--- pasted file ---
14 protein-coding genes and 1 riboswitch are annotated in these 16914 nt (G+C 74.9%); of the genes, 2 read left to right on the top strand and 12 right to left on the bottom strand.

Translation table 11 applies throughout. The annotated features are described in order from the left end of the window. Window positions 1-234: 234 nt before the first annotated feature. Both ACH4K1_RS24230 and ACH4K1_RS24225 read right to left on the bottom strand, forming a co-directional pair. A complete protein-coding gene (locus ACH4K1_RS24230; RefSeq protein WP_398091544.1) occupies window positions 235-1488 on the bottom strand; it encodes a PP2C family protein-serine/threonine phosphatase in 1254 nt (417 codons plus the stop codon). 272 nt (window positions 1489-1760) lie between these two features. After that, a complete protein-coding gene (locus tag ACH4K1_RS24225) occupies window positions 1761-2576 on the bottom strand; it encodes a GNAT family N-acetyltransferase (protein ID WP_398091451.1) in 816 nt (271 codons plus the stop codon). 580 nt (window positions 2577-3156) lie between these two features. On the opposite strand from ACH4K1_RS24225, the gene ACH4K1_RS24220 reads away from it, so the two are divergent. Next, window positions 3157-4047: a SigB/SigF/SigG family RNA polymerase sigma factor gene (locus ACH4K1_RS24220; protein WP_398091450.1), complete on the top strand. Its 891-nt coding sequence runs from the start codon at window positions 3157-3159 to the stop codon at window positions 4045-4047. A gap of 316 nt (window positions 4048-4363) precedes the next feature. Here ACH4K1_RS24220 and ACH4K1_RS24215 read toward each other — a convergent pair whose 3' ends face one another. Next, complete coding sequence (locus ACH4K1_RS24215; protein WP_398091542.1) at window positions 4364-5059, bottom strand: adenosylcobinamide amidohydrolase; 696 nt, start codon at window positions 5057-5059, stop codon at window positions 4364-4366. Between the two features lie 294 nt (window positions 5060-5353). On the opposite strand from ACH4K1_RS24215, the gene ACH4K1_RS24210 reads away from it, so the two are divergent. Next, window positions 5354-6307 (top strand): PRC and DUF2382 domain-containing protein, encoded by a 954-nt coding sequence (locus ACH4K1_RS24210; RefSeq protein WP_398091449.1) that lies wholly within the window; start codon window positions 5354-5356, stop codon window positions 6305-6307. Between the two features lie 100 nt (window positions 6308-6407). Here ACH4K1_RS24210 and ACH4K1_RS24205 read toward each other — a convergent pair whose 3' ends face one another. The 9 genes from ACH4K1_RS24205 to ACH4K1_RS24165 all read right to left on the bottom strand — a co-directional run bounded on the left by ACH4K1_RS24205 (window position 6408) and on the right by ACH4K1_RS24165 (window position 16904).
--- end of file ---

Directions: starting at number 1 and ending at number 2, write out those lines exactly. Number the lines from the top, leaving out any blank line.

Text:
14 protein-coding genes and 1 riboswitch are annotated in these 16914 nt (G+C 74.9%); of the genes, 2 read left to right on the top strand and 12 right to left on the bottom strand.

Translation table 11 applies throughout. The annotated features are described in order from the left end of the window. Window positions 1-234: 234 nt before the first annotated feature. Both ACH4K1_RS24230 and ACH4K1_RS24225 read right to left on the bottom strand, forming a co-directional pair. A complete protein-coding gene (locus ACH4K1_RS24230; RefSeq protein WP_398091544.1) occupies window positions 235-1488 on the bottom strand; it encodes a PP2C family protein-serine/threonine phosphatase in 1254 nt (417 codons plus the stop codon). 272 nt (window positions 1489-1760) lie between these two features. After that, a complete protein-coding gene (locus tag ACH4K1_RS24225) occupies window positions 1761-2576 on the bottom strand; it encodes a GNAT family N-acetyltransferase (protein ID WP_398091451.1) in 816 nt (271 codons plus the stop codon). 580 nt (window positions 2577-3156) lie between these two features. On the opposite strand from ACH4K1_RS24225, the gene ACH4K1_RS24220 reads away from it, so the two are divergent. Next, window positions 3157-4047: a SigB/SigF/SigG family RNA polymerase sigma factor gene (locus ACH4K1_RS24220; protein WP_398091450.1), complete on the top strand. Its 891-nt coding sequence runs from the start codon at window positions 3157-3159 to the stop codon at window positions 4045-4047. A gap of 316 nt (window positions 4048-4363) precedes the next feature. Here ACH4K1_RS24220 and ACH4K1_RS24215 read toward each other — a convergent pair whose 3' ends face one another. Next, complete coding sequence (locus ACH4K1_RS24215; protein WP_398091542.1) at window positions 4364-5059, bottom strand: adenosylcobinamide amidohydrolase; 696 nt, start codon at window positions 5057-5059, stop codon at window positions 4364-4366. Between the two features lie 294 nt (window positions 5060-5353). On the opposite strand from ACH4K1_RS24215, the gene ACH4K1_RS24210 reads away from it, so the two are divergent. Next, window positions 5354-6307 (top strand): PRC and DUF2382 domain-containing protein, encoded by a 954-nt coding sequence (locus ACH4K1_RS24210; RefSeq protein WP_398091449.1) that lies wholly within the window; start codon window positions 5354-5356, stop codon window positions 6305-6307. Between the two features lie 100 nt (window positions 6308-6407). Here ACH4K1_RS24210 and ACH4K1_RS24205 read toward each other — a convergent pair whose 3' ends face one another. The 9 genes from ACH4K1_RS24205 to ACH4K1_RS24165 all read right to left on the bottom strand — a co-directional run bounded on the left by ACH4K1_RS24205 (window position 6408) and on the right by ACH4K1_RS24165 (window position 16904).